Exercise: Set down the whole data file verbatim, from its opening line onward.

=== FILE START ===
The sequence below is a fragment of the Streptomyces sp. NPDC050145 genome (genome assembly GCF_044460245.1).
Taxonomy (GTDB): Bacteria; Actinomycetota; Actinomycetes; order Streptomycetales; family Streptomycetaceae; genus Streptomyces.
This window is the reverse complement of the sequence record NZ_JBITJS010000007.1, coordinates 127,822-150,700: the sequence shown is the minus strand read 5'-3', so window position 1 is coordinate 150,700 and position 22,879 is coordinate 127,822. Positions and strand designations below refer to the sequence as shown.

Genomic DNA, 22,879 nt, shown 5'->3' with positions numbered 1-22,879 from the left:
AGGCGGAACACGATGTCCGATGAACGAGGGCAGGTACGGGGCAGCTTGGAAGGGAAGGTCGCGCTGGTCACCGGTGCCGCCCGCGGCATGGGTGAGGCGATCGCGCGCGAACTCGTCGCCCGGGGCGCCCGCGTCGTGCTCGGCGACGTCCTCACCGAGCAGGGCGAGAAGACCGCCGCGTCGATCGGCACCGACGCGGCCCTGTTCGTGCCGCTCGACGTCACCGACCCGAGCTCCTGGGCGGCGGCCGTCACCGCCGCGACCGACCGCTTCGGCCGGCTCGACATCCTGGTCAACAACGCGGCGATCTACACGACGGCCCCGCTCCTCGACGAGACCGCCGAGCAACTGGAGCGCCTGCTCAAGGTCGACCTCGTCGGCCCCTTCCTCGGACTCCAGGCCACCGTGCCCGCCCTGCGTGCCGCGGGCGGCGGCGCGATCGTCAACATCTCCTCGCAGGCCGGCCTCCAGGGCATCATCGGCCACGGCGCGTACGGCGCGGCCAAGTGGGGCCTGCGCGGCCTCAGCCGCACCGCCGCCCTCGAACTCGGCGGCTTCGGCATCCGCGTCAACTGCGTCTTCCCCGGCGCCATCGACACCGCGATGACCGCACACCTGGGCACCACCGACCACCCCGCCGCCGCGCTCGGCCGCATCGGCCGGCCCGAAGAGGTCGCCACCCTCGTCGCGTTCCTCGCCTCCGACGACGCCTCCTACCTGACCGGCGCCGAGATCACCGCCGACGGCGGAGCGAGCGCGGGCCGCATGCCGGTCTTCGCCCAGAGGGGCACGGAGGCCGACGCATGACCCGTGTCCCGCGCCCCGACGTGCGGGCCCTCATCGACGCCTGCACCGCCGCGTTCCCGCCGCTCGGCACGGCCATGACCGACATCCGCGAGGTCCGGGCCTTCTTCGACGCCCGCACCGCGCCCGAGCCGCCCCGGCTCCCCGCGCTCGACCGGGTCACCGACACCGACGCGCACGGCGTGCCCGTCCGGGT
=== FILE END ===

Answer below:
The sequence below is a fragment of the Streptomyces sp. NPDC050145 genome (genome assembly GCF_044460245.1).
Taxonomy (GTDB): Bacteria; Actinomycetota; Actinomycetes; order Streptomycetales; family Streptomycetaceae; genus Streptomyces.
This window is the reverse complement of the sequence record NZ_JBITJS010000007.1, coordinates 127,822-150,700: the sequence shown is the minus strand read 5'-3', so window position 1 is coordinate 150,700 and position 22,879 is coordinate 127,822. Positions and strand designations below refer to the sequence as shown.

Genomic DNA, 22,879 nt, shown 5'->3' with positions numbered 1-22,879 from the left:
AGGCGGAACACGATGTCCGATGAACGAGGGCAGGTACGGGGCAGCTTGGAAGGGAAGGTCGCGCTGGTCACCGGTGCCGCCCGCGGCATGGGTGAGGCGATCGCGCGCGAACTCGTCGCCCGGGGCGCCCGCGTCGTGCTCGGCGACGTCCTCACCGAGCAGGGCGAGAAGACCGCCGCGTCGATCGGCACCGACGCGGCCCTGTTCGTGCCGCTCGACGTCACCGACCCGAGCTCCTGGGCGGCGGCCGTCACCGCCGCGACCGACCGCTTCGGCCGGCTCGACATCCTGGTCAACAACGCGGCGATCTACACGACGGCCCCGCTCCTCGACGAGACCGCCGAGCAACTGGAGCGCCTGCTCAAGGTCGACCTCGTCGGCCCCTTCCTCGGACTCCAGGCCACCGTGCCCGCCCTGCGTGCCGCGGGCGGCGGCGCGATCGTCAACATCTCCTCGCAGGCCGGCCTCCAGGGCATCATCGGCCACGGCGCGTACGGCGCGGCCAAGTGGGGCCTGCGCGGCCTCAGCCGCACCGCCGCCCTCGAACTCGGCGGCTTCGGCATCCGCGTCAACTGCGTCTTCCCCGGCGCCATCGACACCGCGATGACCGCACACCTGGGCACCACCGACCACCCCGCCGCCGCGCTCGGCCGCATCGGCCGGCCCGAAGAGGTCGCCACCCTCGTCGCGTTCCTCGCCTCCGACGACGCCTCCTACCTGACCGGCGCCGAGATCACCGCCGACGGCGGAGCGAGCGCGGGCCGCATGCCGGTCTTCGCCCAGAGGGGCACGGAGGCCGACGCATGACCCGTGTCCCGCGCCCCGACGTGCGGGCCCTCATCGACGCCTGCACCGCCGCGTTCCCGCCGCTCGGCACGGCCATGACCGACATCCGCGAGGTCCGGGCCTTCTTCGACGCCCGCACCGCGCCCGAGCCGCCCCGGCTCCCCGCGCTCGACCGGGTCACCGACACCGACGCGCACGGCGTGCCCGTCCGGGT